So could they cut out the arguing already?

But that doesn’t seem to be enough.

It’s not enough to just tell them to love each other.

Y’all who’ve parented children could’ve told him that, I bet.

I imagine that screaming at feuding toddlers to,

“Love each other, gosh darn it!”

Would go super well.

So Paul takes the time to remind them of the point.

He takes the time to remind them

Of the meaning of life.

Of why they are bothering to be the Church

In the first place.

Because Jesus Christ rose from the dead.

Don’t believe him?

Think that sounds too wild, too out there,

Too good to be true?

Too wonderful to be believed?

If you don’t believe Paul, ask Cephas.

(That’s Peter, by the way.

The same Peter Jesus called first

Looking out from the crowd that surrounded him

At a guy who wasn’t even paying attention

Because he was busy washing his nets

To find the rock

Upon which he would build his Church.)

If you don’t believe Cephas, well the Twelve were there too.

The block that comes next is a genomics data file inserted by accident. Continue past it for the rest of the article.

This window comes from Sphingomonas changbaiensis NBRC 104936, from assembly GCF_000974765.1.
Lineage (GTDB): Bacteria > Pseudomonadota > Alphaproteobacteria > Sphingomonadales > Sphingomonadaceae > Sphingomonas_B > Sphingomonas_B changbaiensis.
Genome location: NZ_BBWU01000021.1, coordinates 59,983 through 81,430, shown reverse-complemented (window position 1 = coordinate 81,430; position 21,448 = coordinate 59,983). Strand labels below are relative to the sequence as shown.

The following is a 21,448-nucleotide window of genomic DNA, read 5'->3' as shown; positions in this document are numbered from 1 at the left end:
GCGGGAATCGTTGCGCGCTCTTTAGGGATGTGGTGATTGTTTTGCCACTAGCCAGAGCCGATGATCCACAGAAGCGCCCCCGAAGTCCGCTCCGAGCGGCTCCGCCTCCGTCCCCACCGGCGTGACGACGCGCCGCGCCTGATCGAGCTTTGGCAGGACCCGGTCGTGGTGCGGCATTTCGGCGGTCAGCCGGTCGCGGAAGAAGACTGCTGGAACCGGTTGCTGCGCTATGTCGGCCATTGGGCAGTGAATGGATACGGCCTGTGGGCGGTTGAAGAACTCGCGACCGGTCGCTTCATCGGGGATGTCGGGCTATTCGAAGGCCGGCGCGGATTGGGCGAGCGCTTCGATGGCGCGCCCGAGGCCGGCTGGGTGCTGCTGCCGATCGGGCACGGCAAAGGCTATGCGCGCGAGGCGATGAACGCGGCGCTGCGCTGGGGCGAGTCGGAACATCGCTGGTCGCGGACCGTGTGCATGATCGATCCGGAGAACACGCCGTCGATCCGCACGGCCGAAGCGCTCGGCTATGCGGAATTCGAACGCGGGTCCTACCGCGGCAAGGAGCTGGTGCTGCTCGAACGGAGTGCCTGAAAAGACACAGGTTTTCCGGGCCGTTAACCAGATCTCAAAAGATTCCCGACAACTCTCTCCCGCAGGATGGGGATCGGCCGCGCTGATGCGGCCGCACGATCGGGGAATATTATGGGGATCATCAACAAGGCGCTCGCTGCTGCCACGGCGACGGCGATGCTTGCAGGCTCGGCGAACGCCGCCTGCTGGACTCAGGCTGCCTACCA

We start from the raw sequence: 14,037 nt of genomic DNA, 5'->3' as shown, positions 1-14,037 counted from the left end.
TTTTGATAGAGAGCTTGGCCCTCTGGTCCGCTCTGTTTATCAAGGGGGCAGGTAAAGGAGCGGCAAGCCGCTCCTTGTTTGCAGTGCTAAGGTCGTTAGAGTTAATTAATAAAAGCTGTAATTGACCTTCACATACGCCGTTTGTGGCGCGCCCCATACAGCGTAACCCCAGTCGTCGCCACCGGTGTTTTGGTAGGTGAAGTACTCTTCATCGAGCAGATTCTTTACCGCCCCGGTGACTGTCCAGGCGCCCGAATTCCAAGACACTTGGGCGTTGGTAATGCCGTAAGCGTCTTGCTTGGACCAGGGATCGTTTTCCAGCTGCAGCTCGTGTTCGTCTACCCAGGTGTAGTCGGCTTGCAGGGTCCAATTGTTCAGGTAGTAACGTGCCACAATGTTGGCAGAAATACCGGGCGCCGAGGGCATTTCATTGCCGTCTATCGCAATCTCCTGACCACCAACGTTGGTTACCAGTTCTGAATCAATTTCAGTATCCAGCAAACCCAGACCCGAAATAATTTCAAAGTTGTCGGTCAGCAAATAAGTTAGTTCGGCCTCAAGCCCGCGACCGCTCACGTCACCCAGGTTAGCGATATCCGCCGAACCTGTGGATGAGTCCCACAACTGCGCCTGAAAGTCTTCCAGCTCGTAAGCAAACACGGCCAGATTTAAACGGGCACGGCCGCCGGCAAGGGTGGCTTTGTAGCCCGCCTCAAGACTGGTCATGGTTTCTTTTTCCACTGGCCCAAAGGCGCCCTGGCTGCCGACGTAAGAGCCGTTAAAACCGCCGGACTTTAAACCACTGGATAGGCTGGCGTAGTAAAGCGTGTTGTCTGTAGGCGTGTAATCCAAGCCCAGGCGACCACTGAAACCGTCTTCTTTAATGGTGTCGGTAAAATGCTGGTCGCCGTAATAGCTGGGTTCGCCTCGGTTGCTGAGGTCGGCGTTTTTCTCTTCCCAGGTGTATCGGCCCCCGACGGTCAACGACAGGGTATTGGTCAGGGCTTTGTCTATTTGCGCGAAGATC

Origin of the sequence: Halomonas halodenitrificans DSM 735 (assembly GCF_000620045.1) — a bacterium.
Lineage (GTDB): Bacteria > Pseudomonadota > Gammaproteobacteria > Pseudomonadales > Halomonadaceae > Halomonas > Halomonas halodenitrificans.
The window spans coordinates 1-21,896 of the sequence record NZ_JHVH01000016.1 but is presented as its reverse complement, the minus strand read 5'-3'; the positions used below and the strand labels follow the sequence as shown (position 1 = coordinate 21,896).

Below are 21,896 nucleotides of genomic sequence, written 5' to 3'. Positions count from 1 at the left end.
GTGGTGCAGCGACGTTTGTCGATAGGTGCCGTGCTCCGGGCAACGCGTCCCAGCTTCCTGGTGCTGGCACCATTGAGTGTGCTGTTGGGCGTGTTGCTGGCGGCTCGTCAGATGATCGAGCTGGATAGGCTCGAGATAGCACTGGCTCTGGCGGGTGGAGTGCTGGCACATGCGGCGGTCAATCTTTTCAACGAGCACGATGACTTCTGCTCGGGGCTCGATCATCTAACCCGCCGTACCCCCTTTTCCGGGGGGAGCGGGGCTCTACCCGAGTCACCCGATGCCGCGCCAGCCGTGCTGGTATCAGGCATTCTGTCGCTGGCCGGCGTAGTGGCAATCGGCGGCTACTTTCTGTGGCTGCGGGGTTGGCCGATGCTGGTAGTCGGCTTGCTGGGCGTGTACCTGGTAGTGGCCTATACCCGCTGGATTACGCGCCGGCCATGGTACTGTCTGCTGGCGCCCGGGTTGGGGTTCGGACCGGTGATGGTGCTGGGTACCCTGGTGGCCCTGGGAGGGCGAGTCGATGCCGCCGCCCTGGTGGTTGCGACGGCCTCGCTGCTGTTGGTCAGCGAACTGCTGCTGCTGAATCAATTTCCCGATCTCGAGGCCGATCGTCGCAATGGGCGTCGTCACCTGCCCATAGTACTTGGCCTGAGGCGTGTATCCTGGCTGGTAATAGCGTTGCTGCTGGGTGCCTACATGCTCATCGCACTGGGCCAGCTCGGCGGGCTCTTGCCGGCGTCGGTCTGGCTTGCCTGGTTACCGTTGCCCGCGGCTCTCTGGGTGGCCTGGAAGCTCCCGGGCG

If you don’t believe them,

Here’s five hundred other witnesses,

Yes, some of them have died,

But most of them are still around.

Available for questioning.

Because Jesus Christ rose from the dead.

That’s the point.

That’s the meaning.

That’s the direction we’re walking,

That’s why we are bothering

To do this whole thing called Church

In the first place.

That’s why Jesus told Peter

To cast his nets in the deep water.

That’s why he told him those nets which were empty of fish

Would be filled to bursting with people.

Because Jesus Christ rose from the dead.

Death is defeated.

Sorrow will be no more.

Mourning and crying and pain will be no more.

Where, O Death, is thy victory?

Because God has swallowed you up forever.

That’s it.

That’s the whole point.

While there’s other good stuff about the Church,

It is all useless

If Jesus Christ didn’t rise from the dead.

Now, we at Good Shepherd are fortunate

Not to be at each other’s throats.

We do a pretty good job of not arguing

About the petty stuff.

But many Christians today, I think,

Wonder a bit about the point of the Church.